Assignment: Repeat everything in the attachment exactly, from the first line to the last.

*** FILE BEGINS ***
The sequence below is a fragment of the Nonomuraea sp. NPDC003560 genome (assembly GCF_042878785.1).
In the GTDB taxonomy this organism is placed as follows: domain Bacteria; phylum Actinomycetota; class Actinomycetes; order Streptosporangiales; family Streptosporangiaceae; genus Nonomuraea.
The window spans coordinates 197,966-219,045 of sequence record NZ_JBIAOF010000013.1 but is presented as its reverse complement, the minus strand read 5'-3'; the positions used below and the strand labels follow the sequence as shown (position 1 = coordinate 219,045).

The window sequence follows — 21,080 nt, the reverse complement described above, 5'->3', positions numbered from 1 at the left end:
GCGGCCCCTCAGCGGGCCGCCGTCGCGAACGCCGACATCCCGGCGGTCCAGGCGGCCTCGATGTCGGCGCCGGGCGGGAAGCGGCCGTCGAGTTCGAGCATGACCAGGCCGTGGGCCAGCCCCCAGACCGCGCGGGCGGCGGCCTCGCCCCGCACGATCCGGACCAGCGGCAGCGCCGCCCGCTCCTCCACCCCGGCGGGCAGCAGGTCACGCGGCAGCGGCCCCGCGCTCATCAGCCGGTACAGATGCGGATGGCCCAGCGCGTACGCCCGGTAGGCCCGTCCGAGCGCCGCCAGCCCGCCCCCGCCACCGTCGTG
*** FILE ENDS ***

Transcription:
The sequence below is a fragment of the Nonomuraea sp. NPDC003560 genome (assembly GCF_042878785.1).
In the GTDB taxonomy this organism is placed as follows: domain Bacteria; phylum Actinomycetota; class Actinomycetes; order Streptosporangiales; family Streptosporangiaceae; genus Nonomuraea.
The window spans coordinates 197,966-219,045 of sequence record NZ_JBIAOF010000013.1 but is presented as its reverse complement, the minus strand read 5'-3'; the positions used below and the strand labels follow the sequence as shown (position 1 = coordinate 219,045).

The window sequence follows — 21,080 nt, the reverse complement described above, 5'->3', positions numbered from 1 at the left end:
GCGGCCCCTCAGCGGGCCGCCGTCGCGAACGCCGACATCCCGGCGGTCCAGGCGGCCTCGATGTCGGCGCCGGGCGGGAAGCGGCCGTCGAGTTCGAGCATGACCAGGCCGTGGGCCAGCCCCCAGACCGCGCGGGCGGCGGCCTCGCCCCGCACGATCCGGACCAGCGGCAGCGCCGCCCGCTCCTCCACCCCGGCGGGCAGCAGGTCACGCGGCAGCGGCCCCGCGCTCATCAGCCGGTACAGATGCGGATGGCCCAGCGCGTACGCCCGGTAGGCCCGTCCGAGCGCCGCCAGCCCGCCCCCGCCACCGTCGTG